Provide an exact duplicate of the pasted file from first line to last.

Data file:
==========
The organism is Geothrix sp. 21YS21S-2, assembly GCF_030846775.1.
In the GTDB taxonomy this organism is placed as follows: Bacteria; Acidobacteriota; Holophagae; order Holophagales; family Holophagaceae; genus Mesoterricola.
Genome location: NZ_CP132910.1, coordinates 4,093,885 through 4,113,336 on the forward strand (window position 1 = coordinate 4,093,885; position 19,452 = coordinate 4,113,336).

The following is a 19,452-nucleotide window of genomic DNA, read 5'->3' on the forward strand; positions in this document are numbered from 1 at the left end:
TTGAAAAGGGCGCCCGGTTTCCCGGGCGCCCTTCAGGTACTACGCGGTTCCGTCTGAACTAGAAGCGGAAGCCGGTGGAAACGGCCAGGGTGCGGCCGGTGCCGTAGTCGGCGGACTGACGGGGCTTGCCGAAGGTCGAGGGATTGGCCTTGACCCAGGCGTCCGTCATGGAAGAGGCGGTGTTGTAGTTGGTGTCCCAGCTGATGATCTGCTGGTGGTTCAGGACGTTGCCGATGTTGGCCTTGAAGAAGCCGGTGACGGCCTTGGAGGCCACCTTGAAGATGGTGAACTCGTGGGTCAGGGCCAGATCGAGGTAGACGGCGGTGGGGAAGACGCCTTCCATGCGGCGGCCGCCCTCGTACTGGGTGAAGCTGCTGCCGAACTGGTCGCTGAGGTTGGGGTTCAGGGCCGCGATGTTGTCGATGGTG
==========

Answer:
The organism is Geothrix sp. 21YS21S-2, assembly GCF_030846775.1.
In the GTDB taxonomy this organism is placed as follows: Bacteria; Acidobacteriota; Holophagae; order Holophagales; family Holophagaceae; genus Mesoterricola.
Genome location: NZ_CP132910.1, coordinates 4,093,885 through 4,113,336 on the forward strand (window position 1 = coordinate 4,093,885; position 19,452 = coordinate 4,113,336).

The following is a 19,452-nucleotide window of genomic DNA, read 5'->3' on the forward strand; positions in this document are numbered from 1 at the left end:
TTGAAAAGGGCGCCCGGTTTCCCGGGCGCCCTTCAGGTACTACGCGGTTCCGTCTGAACTAGAAGCGGAAGCCGGTGGAAACGGCCAGGGTGCGGCCGGTGCCGTAGTCGGCGGACTGACGGGGCTTGCCGAAGGTCGAGGGATTGGCCTTGACCCAGGCGTCCGTCATGGAAGAGGCGGTGTTGTAGTTGGTGTCCCAGCTGATGATCTGCTGGTGGTTCAGGACGTTGCCGATGTTGGCCTTGAAGAAGCCGGTGACGGCCTTGGAGGCCACCTTGAAGATGGTGAACTCGTGGGTCAGGGCCAGATCGAGGTAGACGGCGGTGGGGAAGACGCCTTCCATGCGGCGGCCGCCCTCGTACTGGGTGAAGCTGCTGCCGAACTGGTCGCTGAGGTTGGGGTTCAGGGCCGCGATGTTGTCGATGGTG